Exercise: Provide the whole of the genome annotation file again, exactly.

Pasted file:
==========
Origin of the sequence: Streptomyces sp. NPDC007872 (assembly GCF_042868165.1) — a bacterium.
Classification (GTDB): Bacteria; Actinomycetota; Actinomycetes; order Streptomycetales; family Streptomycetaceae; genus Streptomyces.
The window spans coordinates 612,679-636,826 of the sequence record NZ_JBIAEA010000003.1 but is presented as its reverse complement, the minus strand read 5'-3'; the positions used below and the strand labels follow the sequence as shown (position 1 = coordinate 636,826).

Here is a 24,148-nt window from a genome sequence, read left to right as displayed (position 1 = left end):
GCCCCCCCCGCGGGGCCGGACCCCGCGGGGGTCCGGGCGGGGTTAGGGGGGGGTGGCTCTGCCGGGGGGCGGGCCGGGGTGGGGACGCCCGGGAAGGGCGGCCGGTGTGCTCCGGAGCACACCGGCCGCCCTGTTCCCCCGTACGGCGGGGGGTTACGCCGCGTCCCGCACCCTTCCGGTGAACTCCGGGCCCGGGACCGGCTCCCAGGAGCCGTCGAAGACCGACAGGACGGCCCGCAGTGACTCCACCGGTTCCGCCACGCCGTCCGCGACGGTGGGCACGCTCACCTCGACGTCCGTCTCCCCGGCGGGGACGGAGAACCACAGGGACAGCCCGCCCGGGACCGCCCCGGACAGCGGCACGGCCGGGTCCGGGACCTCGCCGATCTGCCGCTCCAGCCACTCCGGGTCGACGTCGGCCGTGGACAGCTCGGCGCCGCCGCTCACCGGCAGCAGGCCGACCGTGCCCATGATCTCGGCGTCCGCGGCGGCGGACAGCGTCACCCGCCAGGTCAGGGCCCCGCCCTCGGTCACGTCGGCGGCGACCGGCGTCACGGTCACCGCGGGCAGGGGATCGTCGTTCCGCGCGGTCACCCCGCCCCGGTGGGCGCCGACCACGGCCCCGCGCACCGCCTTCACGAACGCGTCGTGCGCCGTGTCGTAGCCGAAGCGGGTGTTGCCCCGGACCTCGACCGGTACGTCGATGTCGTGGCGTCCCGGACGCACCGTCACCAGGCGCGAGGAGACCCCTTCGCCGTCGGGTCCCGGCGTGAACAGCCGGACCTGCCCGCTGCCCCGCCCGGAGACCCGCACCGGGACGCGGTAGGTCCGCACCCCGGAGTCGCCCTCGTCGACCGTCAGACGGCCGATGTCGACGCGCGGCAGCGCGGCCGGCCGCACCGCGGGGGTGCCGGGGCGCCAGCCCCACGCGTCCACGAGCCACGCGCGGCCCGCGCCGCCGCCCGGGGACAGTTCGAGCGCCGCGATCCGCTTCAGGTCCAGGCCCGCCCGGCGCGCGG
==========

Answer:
Origin of the sequence: Streptomyces sp. NPDC007872 (assembly GCF_042868165.1) — a bacterium.
Classification (GTDB): Bacteria; Actinomycetota; Actinomycetes; order Streptomycetales; family Streptomycetaceae; genus Streptomyces.
The window spans coordinates 612,679-636,826 of the sequence record NZ_JBIAEA010000003.1 but is presented as its reverse complement, the minus strand read 5'-3'; the positions used below and the strand labels follow the sequence as shown (position 1 = coordinate 636,826).

Here is a 24,148-nt window from a genome sequence, read left to right as displayed (position 1 = left end):
GCCCCCCCCGCGGGGCCGGACCCCGCGGGGGTCCGGGCGGGGTTAGGGGGGGGTGGCTCTGCCGGGGGGCGGGCCGGGGTGGGGACGCCCGGGAAGGGCGGCCGGTGTGCTCCGGAGCACACCGGCCGCCCTGTTCCCCCGTACGGCGGGGGGTTACGCCGCGTCCCGCACCCTTCCGGTGAACTCCGGGCCCGGGACCGGCTCCCAGGAGCCGTCGAAGACCGACAGGACGGCCCGCAGTGACTCCACCGGTTCCGCCACGCCGTCCGCGACGGTGGGCACGCTCACCTCGACGTCCGTCTCCCCGGCGGGGACGGAGAACCACAGGGACAGCCCGCCCGGGACCGCCCCGGACAGCGGCACGGCCGGGTCCGGGACCTCGCCGATCTGCCGCTCCAGCCACTCCGGGTCGACGTCGGCCGTGGACAGCTCGGCGCCGCCGCTCACCGGCAGCAGGCCGACCGTGCCCATGATCTCGGCGTCCGCGGCGGCGGACAGCGTCACCCGCCAGGTCAGGGCCCCGCCCTCGGTCACGTCGGCGGCGACCGGCGTCACGGTCACCGCGGGCAGGGGATCGTCGTTCCGCGCGGTCACCCCGCCCCGGTGGGCGCCGACCACGGCCCCGCGCACCGCCTTCACGAACGCGTCGTGCGCCGTGTCGTAGCCGAAGCGGGTGTTGCCCCGGACCTCGACCGGTACGTCGATGTCGTGGCGTCCCGGACGCACCGTCACCAGGCGCGAGGAGACCCCTTCGCCGTCGGGTCCCGGCGTGAACAGCCGGACCTGCCCGCTGCCCCGCCCGGAGACCCGCACCGGGACGCGGTAGGTCCGCACCCCGGAGTCGCCCTCGTCGACCGTCAGACGGCCGATGTCGACGCGCGGCAGCGCGGCCGGCCGCACCGCGGGGGTGCCGGGGCGCCAGCCCCACGCGTCCACGAGCCACGCGCGGCCCGCGCCGCCGCCCGGGGACAGTTCGAGCGCCGCGATCCGCTTCAGGTCCAGGCCCGCCCGGCGCGCGG